One Australian mine that is being developed for pumped-hydro energy storage
is the open-cut
Kidston gold mine in Queensland.
This will be able to generate 250 MW for eight hours (a total of 2,000 MWh of electrical energy).
The Australian Renewable Energy Agency (ARENA) is helping finance a $1.7 million feasibility study investigating the use of the pit of the old Iron Duchess North iron mine on South Australia's Eyre Peninsula, Feb. 2018.
The estimated capacity is 90 MW of power and 390 MWh of energy.
Also in South Australia the Kanmantoo copper mine is expected to reach the end of its life as an active mine in 2019.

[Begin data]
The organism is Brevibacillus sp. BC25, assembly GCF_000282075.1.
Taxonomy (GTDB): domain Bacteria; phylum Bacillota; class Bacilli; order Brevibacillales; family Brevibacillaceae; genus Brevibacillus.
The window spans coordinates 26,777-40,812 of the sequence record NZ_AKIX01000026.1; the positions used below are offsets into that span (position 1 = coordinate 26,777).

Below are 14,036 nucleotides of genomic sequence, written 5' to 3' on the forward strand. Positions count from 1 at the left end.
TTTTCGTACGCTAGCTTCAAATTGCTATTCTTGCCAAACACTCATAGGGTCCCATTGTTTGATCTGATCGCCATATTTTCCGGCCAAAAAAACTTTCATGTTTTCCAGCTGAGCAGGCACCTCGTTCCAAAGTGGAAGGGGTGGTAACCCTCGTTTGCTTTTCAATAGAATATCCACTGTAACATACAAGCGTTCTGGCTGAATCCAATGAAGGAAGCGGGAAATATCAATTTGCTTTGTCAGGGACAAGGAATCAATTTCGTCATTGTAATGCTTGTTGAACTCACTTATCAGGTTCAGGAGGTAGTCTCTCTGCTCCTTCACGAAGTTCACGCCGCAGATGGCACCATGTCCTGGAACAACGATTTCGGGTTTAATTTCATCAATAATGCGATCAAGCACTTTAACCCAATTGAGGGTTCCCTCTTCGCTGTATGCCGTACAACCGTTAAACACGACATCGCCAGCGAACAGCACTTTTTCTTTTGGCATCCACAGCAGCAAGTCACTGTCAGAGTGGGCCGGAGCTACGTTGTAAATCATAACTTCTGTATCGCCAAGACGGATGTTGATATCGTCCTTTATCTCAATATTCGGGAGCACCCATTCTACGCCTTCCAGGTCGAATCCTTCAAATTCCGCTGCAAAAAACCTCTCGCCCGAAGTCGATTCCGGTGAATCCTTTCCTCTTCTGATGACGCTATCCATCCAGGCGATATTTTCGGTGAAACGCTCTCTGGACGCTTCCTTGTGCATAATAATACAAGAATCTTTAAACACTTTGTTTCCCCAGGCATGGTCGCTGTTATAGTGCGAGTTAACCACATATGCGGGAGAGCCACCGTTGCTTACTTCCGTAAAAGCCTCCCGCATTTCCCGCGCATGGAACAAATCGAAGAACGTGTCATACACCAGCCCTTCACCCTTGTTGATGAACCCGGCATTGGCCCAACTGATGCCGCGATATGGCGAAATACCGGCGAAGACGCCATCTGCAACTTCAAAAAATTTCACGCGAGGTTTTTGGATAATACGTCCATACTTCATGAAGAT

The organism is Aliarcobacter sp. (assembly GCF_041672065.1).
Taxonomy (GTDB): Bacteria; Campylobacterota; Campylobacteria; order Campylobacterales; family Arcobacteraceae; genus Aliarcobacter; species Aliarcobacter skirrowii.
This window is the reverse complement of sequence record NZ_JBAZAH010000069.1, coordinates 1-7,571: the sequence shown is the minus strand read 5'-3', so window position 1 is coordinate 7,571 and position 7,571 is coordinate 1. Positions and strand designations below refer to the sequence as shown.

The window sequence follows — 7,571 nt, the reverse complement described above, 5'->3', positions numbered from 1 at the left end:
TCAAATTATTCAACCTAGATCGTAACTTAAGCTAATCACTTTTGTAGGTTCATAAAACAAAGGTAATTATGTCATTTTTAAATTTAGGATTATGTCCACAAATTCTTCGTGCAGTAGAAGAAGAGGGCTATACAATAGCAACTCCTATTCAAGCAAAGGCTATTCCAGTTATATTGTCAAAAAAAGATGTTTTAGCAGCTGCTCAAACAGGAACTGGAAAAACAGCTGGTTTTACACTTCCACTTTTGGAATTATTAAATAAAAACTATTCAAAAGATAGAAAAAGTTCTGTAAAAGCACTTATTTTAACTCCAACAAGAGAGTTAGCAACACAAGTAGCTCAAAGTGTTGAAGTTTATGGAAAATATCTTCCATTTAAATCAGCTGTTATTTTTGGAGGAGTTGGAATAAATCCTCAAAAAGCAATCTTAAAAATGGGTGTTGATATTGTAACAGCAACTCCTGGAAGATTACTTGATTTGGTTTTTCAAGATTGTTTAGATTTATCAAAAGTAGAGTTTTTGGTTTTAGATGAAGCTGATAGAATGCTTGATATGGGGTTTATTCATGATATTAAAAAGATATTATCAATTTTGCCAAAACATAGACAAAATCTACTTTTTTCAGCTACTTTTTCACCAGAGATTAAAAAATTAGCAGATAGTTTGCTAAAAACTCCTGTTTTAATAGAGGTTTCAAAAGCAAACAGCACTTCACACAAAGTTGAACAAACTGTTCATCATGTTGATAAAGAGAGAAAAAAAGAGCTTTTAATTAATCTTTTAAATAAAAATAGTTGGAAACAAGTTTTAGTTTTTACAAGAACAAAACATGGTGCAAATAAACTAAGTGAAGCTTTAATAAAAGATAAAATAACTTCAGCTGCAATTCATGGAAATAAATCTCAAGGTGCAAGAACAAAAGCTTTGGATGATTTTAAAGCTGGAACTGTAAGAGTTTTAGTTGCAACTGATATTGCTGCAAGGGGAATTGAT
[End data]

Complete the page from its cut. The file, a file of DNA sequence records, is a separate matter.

It is being investigated for the potential development of a 220 MW power, 1,300 MWH energy pumped hydro energy storage facility.
In 2018 it was estimated that it could be operating by the end of 2021.
an article in International Mining.
An article on the ABC website:
"Coal mine rejuvenation bill could be left with NSW taxpayers" mentions mine pits up to half a kilometre deep in the Hunter Valley of NSW.
These could provide excellent opportunities for pumped hydro energy storage schemes.
In many Australian situations a lack of water can be a problem in developing a pumped hydro energy storage system, in this case there would be no shortage of water, it would seep or rush in from adjacent aquifers; there could well be a problem with too much water.
There are many old mines being considered for their energy storage potential overseas, for example, in Canada, is the
Marmora project in Ontario, with an
expected capacity of 400MW for up to 5 hours.
Its designed average head is 140m.